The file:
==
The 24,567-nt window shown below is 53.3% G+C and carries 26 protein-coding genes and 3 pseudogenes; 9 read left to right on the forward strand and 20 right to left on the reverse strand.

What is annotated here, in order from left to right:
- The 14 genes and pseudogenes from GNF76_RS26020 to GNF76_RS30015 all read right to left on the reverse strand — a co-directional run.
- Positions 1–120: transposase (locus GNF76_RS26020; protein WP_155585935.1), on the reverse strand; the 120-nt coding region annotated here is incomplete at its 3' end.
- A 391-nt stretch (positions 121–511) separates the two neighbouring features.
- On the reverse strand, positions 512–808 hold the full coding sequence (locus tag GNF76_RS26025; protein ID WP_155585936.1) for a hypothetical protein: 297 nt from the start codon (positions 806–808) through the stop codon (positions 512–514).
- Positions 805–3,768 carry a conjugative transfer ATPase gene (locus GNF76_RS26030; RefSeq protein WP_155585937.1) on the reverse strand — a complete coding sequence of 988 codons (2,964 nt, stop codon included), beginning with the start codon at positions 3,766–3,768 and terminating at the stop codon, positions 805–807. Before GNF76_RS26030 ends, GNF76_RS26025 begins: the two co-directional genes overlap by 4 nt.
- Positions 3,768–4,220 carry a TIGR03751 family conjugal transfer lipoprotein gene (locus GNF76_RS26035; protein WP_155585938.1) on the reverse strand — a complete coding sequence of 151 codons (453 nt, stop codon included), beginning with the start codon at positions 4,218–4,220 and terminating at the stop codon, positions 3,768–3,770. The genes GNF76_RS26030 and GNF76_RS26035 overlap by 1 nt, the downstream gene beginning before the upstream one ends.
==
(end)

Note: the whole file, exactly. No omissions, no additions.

The 24,567-nt window shown below is 53.3% G+C and carries 26 protein-coding genes and 3 pseudogenes; 9 read left to right on the forward strand and 20 right to left on the reverse strand.

What is annotated here, in order from left to right:
- The 14 genes and pseudogenes from GNF76_RS26020 to GNF76_RS30015 all read right to left on the reverse strand — a co-directional run.
- Positions 1–120: transposase (locus GNF76_RS26020; protein WP_155585935.1), on the reverse strand; the 120-nt coding region annotated here is incomplete at its 3' end.
- A 391-nt stretch (positions 121–511) separates the two neighbouring features.
- On the reverse strand, positions 512–808 hold the full coding sequence (locus tag GNF76_RS26025; protein ID WP_155585936.1) for a hypothetical protein: 297 nt from the start codon (positions 806–808) through the stop codon (positions 512–514).
- Positions 805–3,768 carry a conjugative transfer ATPase gene (locus GNF76_RS26030; RefSeq protein WP_155585937.1) on the reverse strand — a complete coding sequence of 988 codons (2,964 nt, stop codon included), beginning with the start codon at positions 3,766–3,768 and terminating at the stop codon, positions 805–807. Before GNF76_RS26030 ends, GNF76_RS26025 begins: the two co-directional genes overlap by 4 nt.
- Positions 3,768–4,220 carry a TIGR03751 family conjugal transfer lipoprotein gene (locus GNF76_RS26035; protein WP_155585938.1) on the reverse strand — a complete coding sequence of 151 codons (453 nt, stop codon included), beginning with the start codon at positions 4,218–4,220 and terminating at the stop codon, positions 3,768–3,770. The genes GNF76_RS26030 and GNF76_RS26035 overlap by 1 nt, the downstream gene beginning before the upstream one ends.